Coenzyme Q10 and cardiovascular disease: an overview

Br J Cardiol 2015;22:160doi:10.5837/bjc.2015.037 Leave a comment
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First published online 21 October 2015

Coenzyme Q10 (CoQ10) is a naturally occurring vitamin-like substance that has three functions of relevance to cardiovascular function: (i) its key role in the biochemical process supplying cardiac cells with energy; (ii) its role as a cell membrane protecting antioxidant; (iii) its direct effect on genes involved in inflammation and lipid metabolism. Although some CoQ10 is obtained from the diet, most is manufactured within the liver, the capacity for which declines with age. These data therefore provide a rationale for the importance of CoQ10 in cardiovascular function, and its dietary supplementation. The objective of this article is therefore to provide a brief overview of the pharmacology of CoQ10, and its role in the prevention and treatment of cardiovascular disease.


Dr David Mantle (Pharma Nord UK Ltd)
Dr David Mantle (Pharma Nord UK Ltd)

Coenzyme Q10 (CoQ10) is a naturally occurring vitamin-like substance, first characterised in 1957 by Professor Fred Crane at the University of Wisconsin. CoQ10 is also known as ubiquinone, because of its ubiquitous distribution in all body tissues. Coenzyme quinones occur in several chemical forms, with CoQ10 being the only form found in human tissues (figure 1). CoQ10 plays a vital role in the biochemical mechanism supplying cells with energy, acting in conjunction with enzymes (hence the name CoQ10) to convert sugars and fat into energy. The action of CoQ10 is of particular importance in tissues with a high energy requirement, such as cardiac muscle. CoQ10 is also important as an antioxidant within the body. The objective of this article is, therefore, to provide an overview of the pharmacology of CoQ10, and its role in the prevention and treatment of cardiovascular disease.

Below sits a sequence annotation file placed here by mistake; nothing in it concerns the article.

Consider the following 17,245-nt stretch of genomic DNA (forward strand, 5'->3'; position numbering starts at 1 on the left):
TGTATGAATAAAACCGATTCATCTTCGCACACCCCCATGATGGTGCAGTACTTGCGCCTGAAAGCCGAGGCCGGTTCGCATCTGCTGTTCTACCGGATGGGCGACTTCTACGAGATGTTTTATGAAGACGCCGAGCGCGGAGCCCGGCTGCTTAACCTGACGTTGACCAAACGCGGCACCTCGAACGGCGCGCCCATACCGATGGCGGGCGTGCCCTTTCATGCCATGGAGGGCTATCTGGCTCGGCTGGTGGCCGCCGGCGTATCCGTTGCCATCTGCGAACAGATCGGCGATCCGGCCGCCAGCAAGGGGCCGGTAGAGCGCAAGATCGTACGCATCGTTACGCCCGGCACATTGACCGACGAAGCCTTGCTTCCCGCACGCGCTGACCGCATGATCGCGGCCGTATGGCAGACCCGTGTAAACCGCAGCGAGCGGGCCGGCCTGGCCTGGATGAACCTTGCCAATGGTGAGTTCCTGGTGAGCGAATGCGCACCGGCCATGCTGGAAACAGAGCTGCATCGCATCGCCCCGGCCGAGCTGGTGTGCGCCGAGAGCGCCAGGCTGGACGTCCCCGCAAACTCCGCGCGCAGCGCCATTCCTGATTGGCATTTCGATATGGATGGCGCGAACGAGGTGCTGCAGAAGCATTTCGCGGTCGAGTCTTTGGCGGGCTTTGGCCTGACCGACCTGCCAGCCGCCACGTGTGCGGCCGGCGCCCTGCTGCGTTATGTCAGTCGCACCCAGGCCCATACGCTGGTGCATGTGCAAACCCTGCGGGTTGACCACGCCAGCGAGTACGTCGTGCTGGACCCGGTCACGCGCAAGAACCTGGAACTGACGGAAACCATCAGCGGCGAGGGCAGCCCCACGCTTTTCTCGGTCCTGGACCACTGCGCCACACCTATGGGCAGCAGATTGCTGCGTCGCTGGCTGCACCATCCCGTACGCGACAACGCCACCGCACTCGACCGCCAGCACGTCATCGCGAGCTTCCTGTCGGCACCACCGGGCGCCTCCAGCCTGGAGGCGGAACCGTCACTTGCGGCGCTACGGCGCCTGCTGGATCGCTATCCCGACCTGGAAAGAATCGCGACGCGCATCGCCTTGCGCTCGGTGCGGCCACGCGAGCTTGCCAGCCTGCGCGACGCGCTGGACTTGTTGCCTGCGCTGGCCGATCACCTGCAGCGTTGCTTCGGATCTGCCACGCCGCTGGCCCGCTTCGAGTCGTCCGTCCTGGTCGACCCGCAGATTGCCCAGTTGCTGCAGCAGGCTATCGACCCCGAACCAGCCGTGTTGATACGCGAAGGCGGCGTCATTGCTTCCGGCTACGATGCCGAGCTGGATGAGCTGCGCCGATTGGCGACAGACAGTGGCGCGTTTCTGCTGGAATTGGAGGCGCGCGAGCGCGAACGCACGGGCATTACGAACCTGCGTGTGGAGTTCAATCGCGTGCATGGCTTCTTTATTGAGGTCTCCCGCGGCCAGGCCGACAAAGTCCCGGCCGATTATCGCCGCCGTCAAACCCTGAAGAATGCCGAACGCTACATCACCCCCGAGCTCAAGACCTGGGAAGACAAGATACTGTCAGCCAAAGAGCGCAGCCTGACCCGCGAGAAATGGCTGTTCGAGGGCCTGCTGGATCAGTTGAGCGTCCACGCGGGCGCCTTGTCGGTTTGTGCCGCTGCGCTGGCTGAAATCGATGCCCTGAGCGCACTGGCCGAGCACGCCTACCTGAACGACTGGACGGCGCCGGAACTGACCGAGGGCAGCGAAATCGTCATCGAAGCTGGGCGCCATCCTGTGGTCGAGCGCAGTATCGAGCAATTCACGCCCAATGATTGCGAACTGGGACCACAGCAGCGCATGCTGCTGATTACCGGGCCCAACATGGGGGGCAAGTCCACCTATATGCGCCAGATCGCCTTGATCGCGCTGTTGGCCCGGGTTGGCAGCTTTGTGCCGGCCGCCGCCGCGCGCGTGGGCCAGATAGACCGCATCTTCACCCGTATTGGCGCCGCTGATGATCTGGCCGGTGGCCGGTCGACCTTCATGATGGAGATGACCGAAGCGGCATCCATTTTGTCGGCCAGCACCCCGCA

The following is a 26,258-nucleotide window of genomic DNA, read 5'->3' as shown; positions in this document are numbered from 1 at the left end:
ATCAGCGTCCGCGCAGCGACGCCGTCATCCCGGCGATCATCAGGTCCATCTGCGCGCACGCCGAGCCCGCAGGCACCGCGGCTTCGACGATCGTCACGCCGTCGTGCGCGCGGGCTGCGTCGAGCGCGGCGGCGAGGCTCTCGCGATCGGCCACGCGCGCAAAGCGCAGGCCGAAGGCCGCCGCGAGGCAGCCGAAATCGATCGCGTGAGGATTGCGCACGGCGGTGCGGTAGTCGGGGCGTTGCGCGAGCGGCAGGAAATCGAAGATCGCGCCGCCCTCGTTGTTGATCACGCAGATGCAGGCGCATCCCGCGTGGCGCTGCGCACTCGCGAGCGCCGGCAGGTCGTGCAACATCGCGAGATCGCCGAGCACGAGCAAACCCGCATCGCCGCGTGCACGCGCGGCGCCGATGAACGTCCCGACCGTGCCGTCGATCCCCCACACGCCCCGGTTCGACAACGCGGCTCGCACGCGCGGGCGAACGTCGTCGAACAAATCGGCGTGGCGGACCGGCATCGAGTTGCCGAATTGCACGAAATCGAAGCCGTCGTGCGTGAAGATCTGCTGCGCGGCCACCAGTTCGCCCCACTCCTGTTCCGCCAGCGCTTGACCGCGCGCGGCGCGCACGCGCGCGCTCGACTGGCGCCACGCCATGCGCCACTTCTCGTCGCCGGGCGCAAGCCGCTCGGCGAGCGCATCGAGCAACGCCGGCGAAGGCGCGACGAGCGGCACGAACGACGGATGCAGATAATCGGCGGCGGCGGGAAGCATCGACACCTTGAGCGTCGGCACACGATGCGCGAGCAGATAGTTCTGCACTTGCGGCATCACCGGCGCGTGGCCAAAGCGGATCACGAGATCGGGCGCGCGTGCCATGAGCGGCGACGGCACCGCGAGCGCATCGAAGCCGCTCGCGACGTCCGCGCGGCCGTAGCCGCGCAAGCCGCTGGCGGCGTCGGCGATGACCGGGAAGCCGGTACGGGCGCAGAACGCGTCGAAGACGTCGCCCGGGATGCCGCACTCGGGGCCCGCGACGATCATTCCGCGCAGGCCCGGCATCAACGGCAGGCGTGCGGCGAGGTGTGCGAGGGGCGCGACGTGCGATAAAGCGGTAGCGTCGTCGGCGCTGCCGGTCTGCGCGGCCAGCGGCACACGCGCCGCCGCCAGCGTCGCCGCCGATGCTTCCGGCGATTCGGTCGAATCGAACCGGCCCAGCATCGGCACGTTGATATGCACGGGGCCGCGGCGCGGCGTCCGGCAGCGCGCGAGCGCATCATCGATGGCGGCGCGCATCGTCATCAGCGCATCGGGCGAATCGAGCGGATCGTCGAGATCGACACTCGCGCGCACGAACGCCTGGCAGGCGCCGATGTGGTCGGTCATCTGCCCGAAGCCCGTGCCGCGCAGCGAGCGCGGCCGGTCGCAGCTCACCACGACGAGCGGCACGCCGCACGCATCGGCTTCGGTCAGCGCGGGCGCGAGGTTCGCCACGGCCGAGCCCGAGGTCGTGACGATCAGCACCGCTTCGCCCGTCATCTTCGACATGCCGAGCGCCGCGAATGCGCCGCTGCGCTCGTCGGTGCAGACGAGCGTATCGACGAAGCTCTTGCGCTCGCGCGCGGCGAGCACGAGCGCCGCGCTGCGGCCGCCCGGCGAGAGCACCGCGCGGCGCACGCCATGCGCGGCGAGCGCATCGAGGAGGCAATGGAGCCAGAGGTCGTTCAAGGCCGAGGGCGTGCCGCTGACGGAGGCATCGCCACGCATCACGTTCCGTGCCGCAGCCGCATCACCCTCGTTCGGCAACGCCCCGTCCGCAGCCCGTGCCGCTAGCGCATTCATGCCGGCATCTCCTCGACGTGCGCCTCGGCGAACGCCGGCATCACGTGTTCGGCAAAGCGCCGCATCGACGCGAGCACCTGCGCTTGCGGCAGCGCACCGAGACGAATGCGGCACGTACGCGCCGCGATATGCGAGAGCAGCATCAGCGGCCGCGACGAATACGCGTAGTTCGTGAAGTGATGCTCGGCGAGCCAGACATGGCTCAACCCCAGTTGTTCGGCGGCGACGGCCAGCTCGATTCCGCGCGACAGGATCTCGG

Functions of CoQ10

Figure 1. Structure of coenzyme Q10
Figure 1. Structure of coenzyme Q10

CoQ10 is an essential cofactor of enzymes involved in the process that supplies all cells with energy (cellular respiration). Specifically, CoQ10 is an intermediate in the electron transport system that generates energy in the chemical form of adenosine triphosphate (ATP), shuttling electrons from complexes I and II to complex III of the mitochondrial respiratory chain (figure 2). Tissues with a high energy requirement, especially the heart and skeletal muscles, contain higher numbers of mitochondria within their cells, and are particularly reliant on maintaining adequate tissue CoQ10 levels for normal functioning.